Meetings are held on the second Tuesday of every month.

All are welcome, 8 pm start in the history room to the rear of Robinsons on Church Lane.

Everyone who lives in Blewbury is more than aware that the village has great history. A glance to the Iron Age fort on Blewburton hill or a walk down the cob walled paths of the village past oak beamed houses is a vivid reminder that people have lived here for thousands of years.

Blewbury Local History Group consists of an informal gathering of friends who take an interest in investigating and preserving historical matters relating to the parish of Blewbury. There are no charges incurred in joining us or attending meetings.

We meet once a month, and as well as this members spend a lot of their own time working on projects for the group. The meetings are used, in conjunction with our frequent open days, as an agendaed appraisal of the group's activities.

The website of the village and this site get many visits from people seeking information about relatives who have lived here at some point and they direct their questions to the group. We are more than happy to assist where we can as we have copies of the Parish Births, Deaths and Marriages going back to the 1500’s.


Chairperson: Audrey Long, Spring Cottage, Church Road


Webmaster: Helen White, Southbourne, Bessels Way


The link above takes you to the website for the village, showing you just what an exciting and interesting place it is to live in today

The group also acts as a depository for articles or the recording of existence of historical items connected to Blewbury. We have an extensive research library.

Former group member Richard Jenkins  wrote a number of pieces on the village. This one acts as a short introduction to Blewbury:

"The author P.H.Ditchfield in his book 'Byways in Berkshire and the Cotswolds' written nearly one hundred years ago wrote that Blewbury was a very ancient place. King Edmund in the tenth century in his charter granted some land to Aelfric which he then passed on to the monks of Abingdon describing it as 'loco venerabili, antiquities at adhuc cognomina noto, Bleoburg  appellato'. It was a royal manor  recorded as such in the Domesday book and  granted by Empress Matilda in 1141 to Reading Abbey. Besides this great manor there were two smaller manors, one of which constituted the prebend of Blewbury in the cathedral church of Sarum.  The other was known as Nottingham’s Fee from a family of that name which has been handed down as the name of the street running from the London road down to the Chapel lane.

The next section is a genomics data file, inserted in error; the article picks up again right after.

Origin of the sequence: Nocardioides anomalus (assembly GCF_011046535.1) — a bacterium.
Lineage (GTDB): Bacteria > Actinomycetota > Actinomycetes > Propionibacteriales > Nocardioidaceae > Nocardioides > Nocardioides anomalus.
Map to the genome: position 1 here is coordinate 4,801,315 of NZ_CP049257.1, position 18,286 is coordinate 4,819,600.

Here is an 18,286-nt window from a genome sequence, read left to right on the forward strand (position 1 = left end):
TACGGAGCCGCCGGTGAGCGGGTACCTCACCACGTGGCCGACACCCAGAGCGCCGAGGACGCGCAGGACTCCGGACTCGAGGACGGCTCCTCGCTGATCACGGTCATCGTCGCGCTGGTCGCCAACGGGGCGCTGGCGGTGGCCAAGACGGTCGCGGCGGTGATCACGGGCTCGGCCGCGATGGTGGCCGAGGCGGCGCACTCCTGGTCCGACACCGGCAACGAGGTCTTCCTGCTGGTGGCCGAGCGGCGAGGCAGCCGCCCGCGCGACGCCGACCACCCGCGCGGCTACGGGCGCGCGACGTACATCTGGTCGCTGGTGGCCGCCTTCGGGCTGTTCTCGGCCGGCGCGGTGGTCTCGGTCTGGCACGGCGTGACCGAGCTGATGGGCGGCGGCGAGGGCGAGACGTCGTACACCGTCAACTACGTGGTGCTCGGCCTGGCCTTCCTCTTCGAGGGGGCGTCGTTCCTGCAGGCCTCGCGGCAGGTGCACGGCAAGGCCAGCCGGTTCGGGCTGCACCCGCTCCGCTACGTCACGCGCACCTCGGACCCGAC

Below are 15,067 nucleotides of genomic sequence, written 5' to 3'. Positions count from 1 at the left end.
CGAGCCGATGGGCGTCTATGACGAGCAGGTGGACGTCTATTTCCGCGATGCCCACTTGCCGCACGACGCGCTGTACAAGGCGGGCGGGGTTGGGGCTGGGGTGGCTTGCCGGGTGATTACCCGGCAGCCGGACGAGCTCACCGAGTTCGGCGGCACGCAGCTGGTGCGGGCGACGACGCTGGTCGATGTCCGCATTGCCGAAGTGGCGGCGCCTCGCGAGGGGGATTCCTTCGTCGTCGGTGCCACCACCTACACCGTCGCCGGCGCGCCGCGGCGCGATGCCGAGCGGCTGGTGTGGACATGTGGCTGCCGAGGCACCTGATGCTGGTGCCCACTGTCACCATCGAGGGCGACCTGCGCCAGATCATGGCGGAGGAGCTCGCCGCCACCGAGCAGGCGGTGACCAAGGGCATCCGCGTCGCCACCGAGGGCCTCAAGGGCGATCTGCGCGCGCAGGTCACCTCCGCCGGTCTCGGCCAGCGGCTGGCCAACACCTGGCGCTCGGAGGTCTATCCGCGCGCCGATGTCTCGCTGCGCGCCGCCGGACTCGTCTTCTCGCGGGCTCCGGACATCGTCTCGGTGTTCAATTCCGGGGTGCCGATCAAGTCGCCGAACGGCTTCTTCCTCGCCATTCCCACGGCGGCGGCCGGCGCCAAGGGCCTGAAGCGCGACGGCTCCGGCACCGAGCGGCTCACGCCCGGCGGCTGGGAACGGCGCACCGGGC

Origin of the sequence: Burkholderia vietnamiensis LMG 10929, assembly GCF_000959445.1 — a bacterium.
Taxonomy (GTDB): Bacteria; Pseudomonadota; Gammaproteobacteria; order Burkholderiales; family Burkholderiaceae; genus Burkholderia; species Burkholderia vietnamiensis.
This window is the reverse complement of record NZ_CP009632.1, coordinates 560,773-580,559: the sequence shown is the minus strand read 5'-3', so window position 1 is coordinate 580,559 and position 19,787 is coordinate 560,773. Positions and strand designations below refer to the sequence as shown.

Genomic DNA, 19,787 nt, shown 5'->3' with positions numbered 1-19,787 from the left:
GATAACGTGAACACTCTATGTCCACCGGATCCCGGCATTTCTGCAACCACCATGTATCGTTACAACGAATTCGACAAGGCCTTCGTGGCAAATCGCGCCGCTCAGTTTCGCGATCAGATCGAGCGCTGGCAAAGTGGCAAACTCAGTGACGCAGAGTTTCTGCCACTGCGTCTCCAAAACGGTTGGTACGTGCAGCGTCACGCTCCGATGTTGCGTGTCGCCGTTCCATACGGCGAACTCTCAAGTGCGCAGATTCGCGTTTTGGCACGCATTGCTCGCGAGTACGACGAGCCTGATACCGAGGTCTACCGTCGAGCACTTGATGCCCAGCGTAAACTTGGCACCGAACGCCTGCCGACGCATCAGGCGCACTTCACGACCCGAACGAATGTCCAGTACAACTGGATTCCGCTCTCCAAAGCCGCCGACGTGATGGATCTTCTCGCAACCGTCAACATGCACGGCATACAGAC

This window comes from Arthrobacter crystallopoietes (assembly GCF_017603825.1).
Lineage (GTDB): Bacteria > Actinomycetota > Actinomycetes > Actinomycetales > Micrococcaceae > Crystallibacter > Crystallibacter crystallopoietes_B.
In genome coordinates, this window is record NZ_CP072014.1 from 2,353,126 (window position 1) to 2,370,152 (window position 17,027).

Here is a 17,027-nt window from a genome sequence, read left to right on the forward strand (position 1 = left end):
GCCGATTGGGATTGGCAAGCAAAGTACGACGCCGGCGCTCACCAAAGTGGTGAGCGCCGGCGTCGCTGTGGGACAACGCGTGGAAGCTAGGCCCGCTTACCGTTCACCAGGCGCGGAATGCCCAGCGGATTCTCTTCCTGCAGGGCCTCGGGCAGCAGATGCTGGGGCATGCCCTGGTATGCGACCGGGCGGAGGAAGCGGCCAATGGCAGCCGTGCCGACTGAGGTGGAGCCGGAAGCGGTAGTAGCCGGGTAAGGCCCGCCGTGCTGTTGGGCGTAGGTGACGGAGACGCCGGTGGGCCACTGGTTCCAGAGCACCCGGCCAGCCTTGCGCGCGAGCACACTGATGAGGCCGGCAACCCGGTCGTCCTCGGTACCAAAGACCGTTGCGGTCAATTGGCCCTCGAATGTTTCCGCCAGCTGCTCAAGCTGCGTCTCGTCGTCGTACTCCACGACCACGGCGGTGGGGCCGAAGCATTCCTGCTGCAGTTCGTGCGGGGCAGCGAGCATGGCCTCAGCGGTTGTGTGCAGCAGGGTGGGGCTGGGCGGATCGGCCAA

In the Roman Catholic Church’s Latin rite 'The venerable' is the style used for a person who has been posthumously declared 'heroic in virtue' during the investigation and process leading to possible canonization as a saint. Before a person is considered to be venerable he or she must be declared as such by a proclamation, approved by the pope, of having lived a life that was 'heroic in virtu' – the virtues being the Theological Virtues of faith, hope and charity and the Cardinal Virtues of prudence, justice, fortitude and temperance. The next step is beatification, at which point the person is referred to as Blessed, and then finally canonisation, at which point the person is referred to as Saint. The 7th century English monk St. Bede was referred to as being venerable soon after his death and, by tradition, is therefore often referred to as 'The Venerable Bede' despite his also having been canonised. St Bede was the first person to be recorded as The Venerable. So the venerable village of Blewbury has many virtues to live up to.

Nottingham Fee as a road name struck me as being very peculiar since I first saw it. The 'Nottingham' part I could understand and now realise it has come from the name of Robert de Nottingham the Rector of the parish in 1242. As for the 'Fee', did the rector charge for services rendered I wondered? In fact the Manor was originally held of the king as a fourth part of a knight’s fee… the land awarded to a knight for his being available to fight the king’s battles when required.

The knight was one of three types of fighting men during the middle ages: Knights, Foot Soldiers, and Archers. The medieval knight was the equivalent of the modern tank. He was covered in multiple layers of armour, and could plough through foot soldiers standing in his way. No single foot soldier or archer could stand up to any one knight. Knights were also generally the wealthiest of the three types of soldiers. This was for a good reason. It was terribly expensive to be a knight. The war horse alone could cost the equivalent of a small airplane. Armour, shields, and weapons were also very expensive. Becoming a knight was part of the feudal agreement. In return for military service, the knight received a fief (fee). In the late middle ages, many prospective knights began to pay 'shield money' to their lord so that they wouldn't have to serve in the king's army. The money was then used to create a professional army that was paid and supported by the king. These knights often fought more for pillaging than for army wages. When they captured a city, they were allowed to ransack it, stealing goods and valuables. Thus the knights who survived their battles did well in more ways than one!"

This website was originally compiled by Mark Palethorpe from an idea first mooted in November 2008 and went live in Feburary 2009. It's a constantly changing beast and if you have any comments on it then please let us know.